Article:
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When it comes to online access and activity, mothers in the UK differ from nonmothers by both device preference and content choice, according to a recent study by UKOM and comScore Inc.
Based on January 2017 usage data, the report found that UK women ages 25 to 54 with children in their households spent most of their time online (59%) via smartphone. By comparison, among women in that age group without children at home, the smartphone figure was a more modest 48%. The nonmothers spent comparatively more time on desktop computers (35%) than did the women with kids at home (26%).
The device usage patterns were similar for men, with male parents of kids at home also overindexing for smartphone time spent online compared with child-free men in the UK ages 25 to 54.
Parenthood also appeared to influence the types of content accessed online. The study found that mothers spent over 2 hours more on social media per month than nonmothers, and nearly that much more time on entertainment sites. But mothers spent more than 2 hours less on news or information sites than did women without children in the home.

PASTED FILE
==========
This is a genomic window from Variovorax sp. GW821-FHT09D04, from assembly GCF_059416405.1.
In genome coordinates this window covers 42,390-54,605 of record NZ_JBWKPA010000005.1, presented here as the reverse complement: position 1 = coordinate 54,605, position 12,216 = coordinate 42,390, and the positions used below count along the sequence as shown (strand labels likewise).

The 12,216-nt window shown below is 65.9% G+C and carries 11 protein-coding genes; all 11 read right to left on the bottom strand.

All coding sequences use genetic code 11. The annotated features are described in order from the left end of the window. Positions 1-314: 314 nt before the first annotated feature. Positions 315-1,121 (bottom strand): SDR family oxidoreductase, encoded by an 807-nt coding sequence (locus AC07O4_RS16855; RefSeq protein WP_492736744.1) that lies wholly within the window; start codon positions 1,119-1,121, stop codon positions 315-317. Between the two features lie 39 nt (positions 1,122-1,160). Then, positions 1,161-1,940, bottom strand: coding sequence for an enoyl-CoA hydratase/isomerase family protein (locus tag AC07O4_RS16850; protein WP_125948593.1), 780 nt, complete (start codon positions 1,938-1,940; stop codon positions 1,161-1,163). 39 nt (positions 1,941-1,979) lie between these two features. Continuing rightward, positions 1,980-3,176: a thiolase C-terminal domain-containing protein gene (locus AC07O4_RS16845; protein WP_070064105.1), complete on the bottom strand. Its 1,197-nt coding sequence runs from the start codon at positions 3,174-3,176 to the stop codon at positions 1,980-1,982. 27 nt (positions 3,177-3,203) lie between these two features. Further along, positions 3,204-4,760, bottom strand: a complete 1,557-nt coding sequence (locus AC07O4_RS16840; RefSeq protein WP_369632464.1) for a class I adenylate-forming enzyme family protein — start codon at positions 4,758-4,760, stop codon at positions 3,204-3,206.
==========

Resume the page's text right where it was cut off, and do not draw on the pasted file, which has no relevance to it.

While not addressed in this study, some of the difference between mothers and nonmothers could be related to device access. A separate study by UKOM and comScore measuring mobile-only internet users in the UK in December 2016 found 18% of mothers with children at home went online exclusively via smartphones or tablets, the highest rate for any demographic examined.
UK mothers aren’t unique when it comes to smartphones as their primary internet access device. A Q3 2016 Nielsen study, for example, found US mothers ages 18 to 49 with children under the age of 12 spent approximately triple the amount of time online on their smartphones in an average week than on either tablets or PCs.
Using data collected from sensors, infrastructure and networked devices, smart-city projects are helping municipalities improve efficiency, boost sustainability and encourage economic development. They are also creating more collaborative environments among cities and their businesses and residents.
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